can pull them easily when soil is that wet.]
If we could keep all the "visitors" away, it would be very nice!
One advantage to Summer & Monsoon is they're all back up north
sitting in their air conditioned homes (because they can't tolerate
the heat/humidity *there*, either! :> )
As to your 5C... cold here today -- 62F (17C?) -- but that's about as
cold as we'll typically see in daylight hours for most of the "Winter".
Our Vancouver BC neighbors have obviously decided it worth purchasing
a second home, here, to get away from the PNW dreariness...
We have Chinook wind in winter, maybe you experienced it in CO? Year
round humidity is on the dry side. In winter indoor humidity can be
negative, without humidifier one's nose can bleed. I just don't like all
the bugs and critters in warm climate. But wife being a serious green
thumb, misses all the flowers, shrubs growing down there. I
guess home is where you are no matter what. Also oriental custom does
not like moving around. Some even says if one leaves home town he can't
go to heaven, LOL!
I found wind in Chicago to be the most debilitating. I was clearing
the ice off a rental car at the airport with temps of -26F and a wind
chill of -83F. When the weather forecasters start talking in terms
of "exposed flesh warnings" (in *minutes*!), you know it's cold!
Downtown, the lake keeps things a bit warmer. OTOH, the "canyons"
made by the taller buildings funnel the wind down the streets in
a surreal fashion.
I like sleeping on the floor (hard surface). But, won't dare since
moving here! Black Widows aren't a problem (indoors) as they want
webs to "borrow" (unless you're a sloppy housekeeper). But, can
be a concern if you're rummaging around through piles of lawn/gardening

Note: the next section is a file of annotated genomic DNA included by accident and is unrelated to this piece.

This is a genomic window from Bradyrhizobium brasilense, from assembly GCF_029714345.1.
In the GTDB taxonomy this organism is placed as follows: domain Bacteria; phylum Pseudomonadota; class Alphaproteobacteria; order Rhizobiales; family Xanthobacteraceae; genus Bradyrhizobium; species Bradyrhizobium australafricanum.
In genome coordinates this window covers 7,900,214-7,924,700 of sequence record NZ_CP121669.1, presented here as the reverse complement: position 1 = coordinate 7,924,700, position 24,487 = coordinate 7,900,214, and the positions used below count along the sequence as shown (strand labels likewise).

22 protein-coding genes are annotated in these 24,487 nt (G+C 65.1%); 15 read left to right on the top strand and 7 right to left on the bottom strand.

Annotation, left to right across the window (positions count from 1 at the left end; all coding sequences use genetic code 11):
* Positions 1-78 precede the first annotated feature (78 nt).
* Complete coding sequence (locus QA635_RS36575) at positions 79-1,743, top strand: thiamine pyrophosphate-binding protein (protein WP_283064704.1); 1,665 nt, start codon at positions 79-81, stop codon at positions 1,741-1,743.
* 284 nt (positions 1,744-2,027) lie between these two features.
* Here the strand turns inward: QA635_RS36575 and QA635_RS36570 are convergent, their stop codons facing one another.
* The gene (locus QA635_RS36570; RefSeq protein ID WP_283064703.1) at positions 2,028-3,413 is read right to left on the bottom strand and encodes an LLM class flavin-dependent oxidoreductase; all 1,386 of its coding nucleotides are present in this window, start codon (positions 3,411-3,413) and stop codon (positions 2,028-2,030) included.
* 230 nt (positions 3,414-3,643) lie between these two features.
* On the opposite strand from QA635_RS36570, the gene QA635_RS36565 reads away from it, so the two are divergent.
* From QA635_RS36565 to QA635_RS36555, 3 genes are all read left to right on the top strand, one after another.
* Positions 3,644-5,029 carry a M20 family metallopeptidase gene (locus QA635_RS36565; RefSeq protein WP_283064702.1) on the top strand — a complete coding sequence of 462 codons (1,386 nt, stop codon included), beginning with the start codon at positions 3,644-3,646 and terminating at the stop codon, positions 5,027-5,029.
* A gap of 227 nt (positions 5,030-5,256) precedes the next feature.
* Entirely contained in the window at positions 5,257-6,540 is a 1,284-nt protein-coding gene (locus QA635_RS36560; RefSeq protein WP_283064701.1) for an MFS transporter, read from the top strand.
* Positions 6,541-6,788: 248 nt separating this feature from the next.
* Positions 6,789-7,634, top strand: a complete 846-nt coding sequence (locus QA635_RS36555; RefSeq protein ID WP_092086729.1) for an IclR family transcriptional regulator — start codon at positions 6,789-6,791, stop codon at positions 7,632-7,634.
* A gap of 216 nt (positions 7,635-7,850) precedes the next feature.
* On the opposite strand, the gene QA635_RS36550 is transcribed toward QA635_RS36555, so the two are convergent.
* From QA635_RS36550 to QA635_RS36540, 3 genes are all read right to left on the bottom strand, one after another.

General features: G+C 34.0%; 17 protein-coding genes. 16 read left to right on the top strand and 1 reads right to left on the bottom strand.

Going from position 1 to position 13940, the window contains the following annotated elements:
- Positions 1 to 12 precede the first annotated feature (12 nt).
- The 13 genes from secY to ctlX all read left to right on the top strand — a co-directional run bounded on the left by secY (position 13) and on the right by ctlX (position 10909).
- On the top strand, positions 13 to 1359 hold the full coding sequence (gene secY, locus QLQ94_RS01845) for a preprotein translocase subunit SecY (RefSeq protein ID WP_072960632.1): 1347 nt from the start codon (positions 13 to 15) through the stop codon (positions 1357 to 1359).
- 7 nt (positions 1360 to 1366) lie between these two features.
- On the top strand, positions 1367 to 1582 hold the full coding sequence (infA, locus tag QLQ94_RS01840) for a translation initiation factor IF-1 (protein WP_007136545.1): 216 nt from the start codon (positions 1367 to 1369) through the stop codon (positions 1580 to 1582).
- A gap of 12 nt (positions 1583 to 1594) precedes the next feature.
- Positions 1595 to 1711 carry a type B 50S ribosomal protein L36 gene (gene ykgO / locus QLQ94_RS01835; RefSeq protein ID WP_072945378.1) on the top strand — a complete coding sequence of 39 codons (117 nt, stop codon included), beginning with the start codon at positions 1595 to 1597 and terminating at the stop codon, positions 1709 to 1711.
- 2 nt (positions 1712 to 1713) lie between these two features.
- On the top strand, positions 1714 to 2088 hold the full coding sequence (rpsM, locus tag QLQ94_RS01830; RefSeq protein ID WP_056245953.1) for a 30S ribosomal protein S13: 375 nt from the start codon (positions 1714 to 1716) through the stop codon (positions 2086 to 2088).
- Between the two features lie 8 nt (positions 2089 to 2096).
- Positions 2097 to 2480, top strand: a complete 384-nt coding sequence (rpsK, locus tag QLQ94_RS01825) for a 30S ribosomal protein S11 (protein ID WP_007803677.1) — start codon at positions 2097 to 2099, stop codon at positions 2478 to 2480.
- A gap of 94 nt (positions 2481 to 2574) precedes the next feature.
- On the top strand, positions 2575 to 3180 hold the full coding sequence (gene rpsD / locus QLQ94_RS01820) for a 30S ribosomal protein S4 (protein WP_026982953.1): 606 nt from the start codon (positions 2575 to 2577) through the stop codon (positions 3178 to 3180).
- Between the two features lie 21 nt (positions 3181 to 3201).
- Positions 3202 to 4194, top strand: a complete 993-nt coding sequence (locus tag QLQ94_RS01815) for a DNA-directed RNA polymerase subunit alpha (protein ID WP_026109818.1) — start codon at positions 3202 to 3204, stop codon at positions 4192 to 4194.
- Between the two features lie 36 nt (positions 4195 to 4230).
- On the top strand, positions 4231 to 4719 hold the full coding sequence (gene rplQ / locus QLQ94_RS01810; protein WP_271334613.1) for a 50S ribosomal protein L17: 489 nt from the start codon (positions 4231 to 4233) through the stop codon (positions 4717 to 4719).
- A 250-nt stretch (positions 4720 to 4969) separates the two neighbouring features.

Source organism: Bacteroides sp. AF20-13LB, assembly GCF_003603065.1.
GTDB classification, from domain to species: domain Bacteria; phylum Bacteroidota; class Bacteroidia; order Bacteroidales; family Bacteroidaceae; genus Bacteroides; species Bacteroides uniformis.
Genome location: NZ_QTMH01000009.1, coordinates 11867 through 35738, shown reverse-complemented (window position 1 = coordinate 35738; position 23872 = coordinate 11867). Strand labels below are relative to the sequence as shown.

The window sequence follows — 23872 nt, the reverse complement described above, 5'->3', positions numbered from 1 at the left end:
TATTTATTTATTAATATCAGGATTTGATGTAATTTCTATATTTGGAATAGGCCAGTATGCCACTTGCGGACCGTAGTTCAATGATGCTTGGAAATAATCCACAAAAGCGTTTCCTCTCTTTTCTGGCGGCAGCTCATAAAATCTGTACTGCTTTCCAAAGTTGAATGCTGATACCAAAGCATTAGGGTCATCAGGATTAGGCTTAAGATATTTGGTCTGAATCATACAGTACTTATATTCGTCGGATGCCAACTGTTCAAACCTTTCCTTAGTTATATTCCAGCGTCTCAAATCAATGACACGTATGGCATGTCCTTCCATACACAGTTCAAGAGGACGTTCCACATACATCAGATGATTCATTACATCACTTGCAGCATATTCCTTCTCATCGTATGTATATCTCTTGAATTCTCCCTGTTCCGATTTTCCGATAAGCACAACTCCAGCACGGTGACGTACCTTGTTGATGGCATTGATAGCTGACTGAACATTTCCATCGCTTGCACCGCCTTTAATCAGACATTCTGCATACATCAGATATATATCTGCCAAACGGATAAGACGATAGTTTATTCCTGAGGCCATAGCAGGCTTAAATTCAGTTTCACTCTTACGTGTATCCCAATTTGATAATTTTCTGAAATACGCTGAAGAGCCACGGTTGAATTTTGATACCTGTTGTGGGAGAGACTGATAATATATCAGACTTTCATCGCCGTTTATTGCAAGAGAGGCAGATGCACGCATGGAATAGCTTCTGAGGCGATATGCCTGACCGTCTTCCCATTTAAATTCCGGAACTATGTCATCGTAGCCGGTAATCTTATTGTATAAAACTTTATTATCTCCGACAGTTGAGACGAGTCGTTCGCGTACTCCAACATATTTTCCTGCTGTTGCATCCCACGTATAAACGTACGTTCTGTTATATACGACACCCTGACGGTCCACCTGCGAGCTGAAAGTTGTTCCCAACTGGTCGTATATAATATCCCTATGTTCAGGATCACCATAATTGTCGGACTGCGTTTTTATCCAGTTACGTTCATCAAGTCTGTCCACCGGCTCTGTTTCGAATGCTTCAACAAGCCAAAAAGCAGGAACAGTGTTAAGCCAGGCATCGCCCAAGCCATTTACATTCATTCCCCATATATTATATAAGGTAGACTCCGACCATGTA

equipment that you've stored on the porch, etc.
Wolf spiders are intimidating but, usually, pretty harmless. You'd have
to be blind not to see one (and accidentally provoke it). Tarantulas
are similarly shy -- and I've never seen one indoors.
Scorpions are the biggest "pest". They seem to find ways to get
through cement walls!! OTOH, depriving them of their foodstuffs
does a lot to keep them away (when we removed the lawn, the number
of scorpions fell dramatically!).
Wildlife is a bigger problem as many are physically large (coyote,
javelina, bobcat, bear) and "get their way" in a confrontation.
I worry for SWMBO's safety when she's hiking in the desert (nat'l
park). OTOH, we've had bob cat, javelina, coyote and even bear
in the *neighborhood*.
Yeah, our front "lawn" is a carpet of wildflowers. Presently blue bells
and poppies (I've been aggressively trying to get rid of the lupines
as they take a lot of time to maintain).
The downside for folks like me (seasonal allergies) is there is
ALWAYS something in bloom to irritate! There are times of the year
when cars will be covered in yellow pollen. Or, you'll look
out the window and see "puffs of smoke" -- which are actually pollen
Exactly. There are good and bad things everywhere. I miss the
"opportunities" of New England -- but not the weather, arrogance,
traffic, etc. I miss Chicago pizza -- but not the flatness of
the landscape, bitter cold, monotony of culture, etc. I suspect
I will (eventually) miss things from here...
Ah, well... I'm screwed. Good thing I don't believe in Heaven! :>
I figure I've got maybe two more moves left in me, time permitting...